As a society, we’ve become more aware of bullying as a devastating form of abuse that can have long-terms effects on victims, negatively impacting their self-esteem, isolating them from their peers and in more serious cases, leading to depression, anxiety, substance abuse and sometimes suicide. Studies estimate that as many as 160,000 students may stay home on any given day because they’re afraid of being bullied and the emotional pain they’ve caused. With the prevalence of cyberbullying, even more youth and young adults are finding themselves to be a victim of bullying.
May is National Mental Health Awareness Month and Magellan Health Services is calling attention to mental health and bullying for its second annual
Take Mental Health To Heart
campaign. Magellan has partnered with The Jed Foundation, the nation’s leading organization working to promote emotional health and prevent suicide among college students and young adults, to raise awareness about the mental health effects of bullying and encourage people to take responsibility for building a bully-free community. Throughout the month, Magellan and The Jed Foundation will share information about bullying from the perspective of the victim, the bully, parents and bystanders.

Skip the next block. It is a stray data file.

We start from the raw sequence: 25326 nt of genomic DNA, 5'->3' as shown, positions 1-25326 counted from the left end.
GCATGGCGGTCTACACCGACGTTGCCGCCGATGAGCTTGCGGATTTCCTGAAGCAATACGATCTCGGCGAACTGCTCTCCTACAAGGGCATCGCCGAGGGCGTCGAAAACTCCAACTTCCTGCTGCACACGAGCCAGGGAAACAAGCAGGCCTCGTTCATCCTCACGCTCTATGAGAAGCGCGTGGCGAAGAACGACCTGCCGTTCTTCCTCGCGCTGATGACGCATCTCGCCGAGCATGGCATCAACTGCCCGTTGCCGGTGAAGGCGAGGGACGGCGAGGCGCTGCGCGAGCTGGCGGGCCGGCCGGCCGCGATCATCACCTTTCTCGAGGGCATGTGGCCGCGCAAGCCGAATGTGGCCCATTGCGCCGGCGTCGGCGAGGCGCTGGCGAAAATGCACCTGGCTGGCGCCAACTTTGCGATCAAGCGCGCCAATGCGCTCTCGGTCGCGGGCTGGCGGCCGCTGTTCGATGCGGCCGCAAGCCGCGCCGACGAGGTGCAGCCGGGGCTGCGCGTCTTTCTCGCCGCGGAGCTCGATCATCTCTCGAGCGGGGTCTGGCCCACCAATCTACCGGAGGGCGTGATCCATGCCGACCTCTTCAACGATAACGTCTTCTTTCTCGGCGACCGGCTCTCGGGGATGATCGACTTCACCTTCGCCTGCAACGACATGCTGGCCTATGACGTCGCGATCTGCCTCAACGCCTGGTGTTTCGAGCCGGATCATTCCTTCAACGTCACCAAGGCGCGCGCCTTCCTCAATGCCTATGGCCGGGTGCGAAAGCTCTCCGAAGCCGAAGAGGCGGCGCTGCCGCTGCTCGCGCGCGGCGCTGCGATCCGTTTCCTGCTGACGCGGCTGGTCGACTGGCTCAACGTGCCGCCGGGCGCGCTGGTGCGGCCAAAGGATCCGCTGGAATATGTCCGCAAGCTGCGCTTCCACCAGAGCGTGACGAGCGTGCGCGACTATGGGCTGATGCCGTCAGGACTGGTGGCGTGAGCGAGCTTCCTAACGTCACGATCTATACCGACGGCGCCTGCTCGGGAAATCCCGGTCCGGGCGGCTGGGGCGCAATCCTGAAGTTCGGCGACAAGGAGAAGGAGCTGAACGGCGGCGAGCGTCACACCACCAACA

Bullying Comes in Many Forms
There are many types of bullying, all of which can be equally harmful emotionally and physically to the victim. Bullying may be verbal, when the bully uses derogatory or mocking words to attack the victim; social, when a bully or bullies isolate the victim from a social group or cause damage to the victim’s reputation; or physical, when a bully actually hurts the victim’s body or possessions. A recent study by the U.S. National Institutes of Health found that victims of cyberbullying, an increasingly popular form of bullying that involves the use of Internet, texting and social media to harm and intimidate others, showed more signs of depression than other bullying victims.